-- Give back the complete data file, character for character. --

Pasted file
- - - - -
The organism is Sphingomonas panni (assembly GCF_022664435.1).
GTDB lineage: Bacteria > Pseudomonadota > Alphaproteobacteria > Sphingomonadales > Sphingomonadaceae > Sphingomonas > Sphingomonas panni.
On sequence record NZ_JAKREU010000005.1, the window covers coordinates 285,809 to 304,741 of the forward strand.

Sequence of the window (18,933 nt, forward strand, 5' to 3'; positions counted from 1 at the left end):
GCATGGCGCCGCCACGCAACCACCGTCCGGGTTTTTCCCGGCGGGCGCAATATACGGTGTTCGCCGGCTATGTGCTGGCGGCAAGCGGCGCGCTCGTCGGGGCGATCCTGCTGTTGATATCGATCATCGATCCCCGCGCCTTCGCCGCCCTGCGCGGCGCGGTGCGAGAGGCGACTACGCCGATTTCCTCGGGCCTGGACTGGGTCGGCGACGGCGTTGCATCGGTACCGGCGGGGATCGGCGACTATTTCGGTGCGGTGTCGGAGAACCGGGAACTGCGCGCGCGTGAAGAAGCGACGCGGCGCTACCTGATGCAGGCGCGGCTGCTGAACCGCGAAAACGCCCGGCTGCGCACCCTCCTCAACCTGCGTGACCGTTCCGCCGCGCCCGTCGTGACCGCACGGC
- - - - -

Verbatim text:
The organism is Sphingomonas panni (assembly GCF_022664435.1).
GTDB lineage: Bacteria > Pseudomonadota > Alphaproteobacteria > Sphingomonadales > Sphingomonadaceae > Sphingomonas > Sphingomonas panni.
On sequence record NZ_JAKREU010000005.1, the window covers coordinates 285,809 to 304,741 of the forward strand.

Sequence of the window (18,933 nt, forward strand, 5' to 3'; positions counted from 1 at the left end):
GCATGGCGCCGCCACGCAACCACCGTCCGGGTTTTTCCCGGCGGGCGCAATATACGGTGTTCGCCGGCTATGTGCTGGCGGCAAGCGGCGCGCTCGTCGGGGCGATCCTGCTGTTGATATCGATCATCGATCCCCGCGCCTTCGCCGCCCTGCGCGGCGCGGTGCGAGAGGCGACTACGCCGATTTCCTCGGGCCTGGACTGGGTCGGCGACGGCGTTGCATCGGTACCGGCGGGGATCGGCGACTATTTCGGTGCGGTGTCGGAGAACCGGGAACTGCGCGCGCGTGAAGAAGCGACGCGGCGCTACCTGATGCAGGCGCGGCTGCTGAACCGCGAAAACGCCCGGCTGCGCACCCTCCTCAACCTGCGTGACCGTTCCGCCGCGCCCGTCGTGACCGCACGGC